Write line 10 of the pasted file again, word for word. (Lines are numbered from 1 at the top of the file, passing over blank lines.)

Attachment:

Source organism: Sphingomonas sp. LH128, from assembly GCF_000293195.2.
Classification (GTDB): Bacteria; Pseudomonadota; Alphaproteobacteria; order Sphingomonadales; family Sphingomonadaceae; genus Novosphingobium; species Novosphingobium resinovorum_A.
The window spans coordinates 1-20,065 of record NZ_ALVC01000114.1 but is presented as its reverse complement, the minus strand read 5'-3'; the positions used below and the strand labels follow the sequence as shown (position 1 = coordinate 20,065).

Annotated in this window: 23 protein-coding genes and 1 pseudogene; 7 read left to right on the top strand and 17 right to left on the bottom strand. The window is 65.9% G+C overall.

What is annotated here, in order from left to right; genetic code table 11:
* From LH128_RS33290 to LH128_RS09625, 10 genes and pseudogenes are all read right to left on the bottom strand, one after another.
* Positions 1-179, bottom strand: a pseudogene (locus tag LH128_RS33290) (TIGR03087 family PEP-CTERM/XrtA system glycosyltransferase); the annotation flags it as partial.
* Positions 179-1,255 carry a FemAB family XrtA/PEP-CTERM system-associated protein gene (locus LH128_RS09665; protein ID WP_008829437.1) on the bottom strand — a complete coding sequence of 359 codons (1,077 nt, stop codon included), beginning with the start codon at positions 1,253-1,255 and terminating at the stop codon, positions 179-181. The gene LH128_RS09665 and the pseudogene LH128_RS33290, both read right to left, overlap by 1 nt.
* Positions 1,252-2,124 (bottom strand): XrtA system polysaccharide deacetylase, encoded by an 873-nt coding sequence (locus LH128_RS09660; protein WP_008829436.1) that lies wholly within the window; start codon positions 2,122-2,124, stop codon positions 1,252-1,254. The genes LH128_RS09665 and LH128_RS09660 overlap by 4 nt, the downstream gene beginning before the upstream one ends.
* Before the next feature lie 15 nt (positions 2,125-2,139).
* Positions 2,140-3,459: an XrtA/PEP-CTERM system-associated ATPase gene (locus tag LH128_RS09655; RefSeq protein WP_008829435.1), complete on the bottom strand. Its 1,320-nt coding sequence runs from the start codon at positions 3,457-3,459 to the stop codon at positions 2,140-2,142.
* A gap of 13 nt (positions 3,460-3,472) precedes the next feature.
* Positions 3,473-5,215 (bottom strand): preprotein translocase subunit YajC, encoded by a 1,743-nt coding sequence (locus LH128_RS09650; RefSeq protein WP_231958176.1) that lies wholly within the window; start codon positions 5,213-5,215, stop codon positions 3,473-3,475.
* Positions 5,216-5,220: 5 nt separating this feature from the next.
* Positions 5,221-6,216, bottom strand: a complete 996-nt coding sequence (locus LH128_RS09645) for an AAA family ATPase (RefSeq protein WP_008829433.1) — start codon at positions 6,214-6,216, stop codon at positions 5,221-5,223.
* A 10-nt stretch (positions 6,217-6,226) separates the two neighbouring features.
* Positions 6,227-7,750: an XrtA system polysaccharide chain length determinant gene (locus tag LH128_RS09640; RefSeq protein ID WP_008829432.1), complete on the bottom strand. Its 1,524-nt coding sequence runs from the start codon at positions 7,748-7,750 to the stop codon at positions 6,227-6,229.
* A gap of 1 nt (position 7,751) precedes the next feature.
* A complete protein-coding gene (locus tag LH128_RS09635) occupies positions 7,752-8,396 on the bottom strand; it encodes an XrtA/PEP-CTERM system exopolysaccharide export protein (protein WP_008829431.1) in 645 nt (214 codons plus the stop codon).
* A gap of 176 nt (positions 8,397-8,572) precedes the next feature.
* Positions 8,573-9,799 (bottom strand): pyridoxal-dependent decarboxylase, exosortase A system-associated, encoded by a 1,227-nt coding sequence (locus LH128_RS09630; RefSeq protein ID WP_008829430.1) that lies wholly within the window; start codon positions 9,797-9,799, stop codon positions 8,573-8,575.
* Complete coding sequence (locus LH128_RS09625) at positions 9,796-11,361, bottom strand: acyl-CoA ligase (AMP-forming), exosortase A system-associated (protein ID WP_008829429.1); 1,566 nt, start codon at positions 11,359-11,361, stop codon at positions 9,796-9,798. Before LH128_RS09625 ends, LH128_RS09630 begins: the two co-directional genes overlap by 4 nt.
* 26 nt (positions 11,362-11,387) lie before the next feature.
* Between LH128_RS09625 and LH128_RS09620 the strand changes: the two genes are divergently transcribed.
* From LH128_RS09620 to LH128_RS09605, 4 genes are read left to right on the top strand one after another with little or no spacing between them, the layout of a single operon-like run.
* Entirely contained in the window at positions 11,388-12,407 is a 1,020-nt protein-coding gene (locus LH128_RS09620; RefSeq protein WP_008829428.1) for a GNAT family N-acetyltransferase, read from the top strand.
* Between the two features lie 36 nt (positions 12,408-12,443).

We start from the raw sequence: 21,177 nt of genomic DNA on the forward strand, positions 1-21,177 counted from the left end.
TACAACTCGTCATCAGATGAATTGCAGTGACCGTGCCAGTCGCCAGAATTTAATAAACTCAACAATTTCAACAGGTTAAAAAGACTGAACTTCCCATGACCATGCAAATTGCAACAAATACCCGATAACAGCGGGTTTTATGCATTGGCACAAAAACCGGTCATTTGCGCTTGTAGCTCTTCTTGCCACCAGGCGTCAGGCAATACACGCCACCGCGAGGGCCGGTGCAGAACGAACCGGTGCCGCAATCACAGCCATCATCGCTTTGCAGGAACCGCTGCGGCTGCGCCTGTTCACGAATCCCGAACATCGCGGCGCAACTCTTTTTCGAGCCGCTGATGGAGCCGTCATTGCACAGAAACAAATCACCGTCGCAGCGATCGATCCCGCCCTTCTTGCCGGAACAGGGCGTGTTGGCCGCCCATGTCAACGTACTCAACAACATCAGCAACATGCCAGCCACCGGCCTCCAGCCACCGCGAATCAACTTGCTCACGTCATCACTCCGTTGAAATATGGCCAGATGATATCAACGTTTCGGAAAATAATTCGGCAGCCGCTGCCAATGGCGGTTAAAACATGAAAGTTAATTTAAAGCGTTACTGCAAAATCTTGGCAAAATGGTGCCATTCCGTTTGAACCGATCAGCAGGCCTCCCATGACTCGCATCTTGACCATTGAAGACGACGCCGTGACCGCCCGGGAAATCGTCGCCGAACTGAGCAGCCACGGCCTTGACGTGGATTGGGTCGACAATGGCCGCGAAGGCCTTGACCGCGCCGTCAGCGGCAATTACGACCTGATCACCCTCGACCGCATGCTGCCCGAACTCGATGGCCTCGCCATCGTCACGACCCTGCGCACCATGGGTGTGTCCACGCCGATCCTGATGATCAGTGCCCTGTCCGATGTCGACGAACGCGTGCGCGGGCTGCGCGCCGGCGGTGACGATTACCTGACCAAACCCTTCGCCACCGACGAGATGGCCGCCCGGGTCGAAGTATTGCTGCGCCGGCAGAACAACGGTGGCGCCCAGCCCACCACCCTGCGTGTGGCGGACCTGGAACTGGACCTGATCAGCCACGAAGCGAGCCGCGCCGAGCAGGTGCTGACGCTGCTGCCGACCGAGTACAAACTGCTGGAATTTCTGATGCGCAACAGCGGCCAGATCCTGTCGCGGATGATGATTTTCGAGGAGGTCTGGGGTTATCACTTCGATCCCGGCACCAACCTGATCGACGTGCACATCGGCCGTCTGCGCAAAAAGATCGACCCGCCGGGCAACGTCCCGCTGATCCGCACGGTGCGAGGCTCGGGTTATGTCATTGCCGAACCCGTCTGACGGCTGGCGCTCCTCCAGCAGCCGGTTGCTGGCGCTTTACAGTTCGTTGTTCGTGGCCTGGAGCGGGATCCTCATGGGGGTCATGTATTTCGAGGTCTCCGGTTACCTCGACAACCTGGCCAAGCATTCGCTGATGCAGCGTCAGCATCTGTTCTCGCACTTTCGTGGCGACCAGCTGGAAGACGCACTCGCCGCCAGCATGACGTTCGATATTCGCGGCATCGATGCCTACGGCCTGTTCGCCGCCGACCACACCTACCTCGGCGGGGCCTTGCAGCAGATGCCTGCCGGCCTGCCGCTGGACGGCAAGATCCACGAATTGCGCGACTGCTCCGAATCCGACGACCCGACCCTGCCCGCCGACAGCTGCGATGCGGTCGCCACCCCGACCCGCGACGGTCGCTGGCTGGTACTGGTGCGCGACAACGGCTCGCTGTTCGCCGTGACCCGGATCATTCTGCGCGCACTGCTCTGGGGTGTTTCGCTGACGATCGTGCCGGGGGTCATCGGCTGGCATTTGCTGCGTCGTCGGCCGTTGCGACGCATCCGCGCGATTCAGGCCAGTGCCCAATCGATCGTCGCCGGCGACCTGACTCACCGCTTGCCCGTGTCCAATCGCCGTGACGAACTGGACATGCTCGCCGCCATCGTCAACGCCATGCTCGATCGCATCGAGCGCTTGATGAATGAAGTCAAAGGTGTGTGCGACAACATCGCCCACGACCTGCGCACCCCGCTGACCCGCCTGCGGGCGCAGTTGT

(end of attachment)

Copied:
* Before the next feature lie 15 nt (positions 2,125-2,139).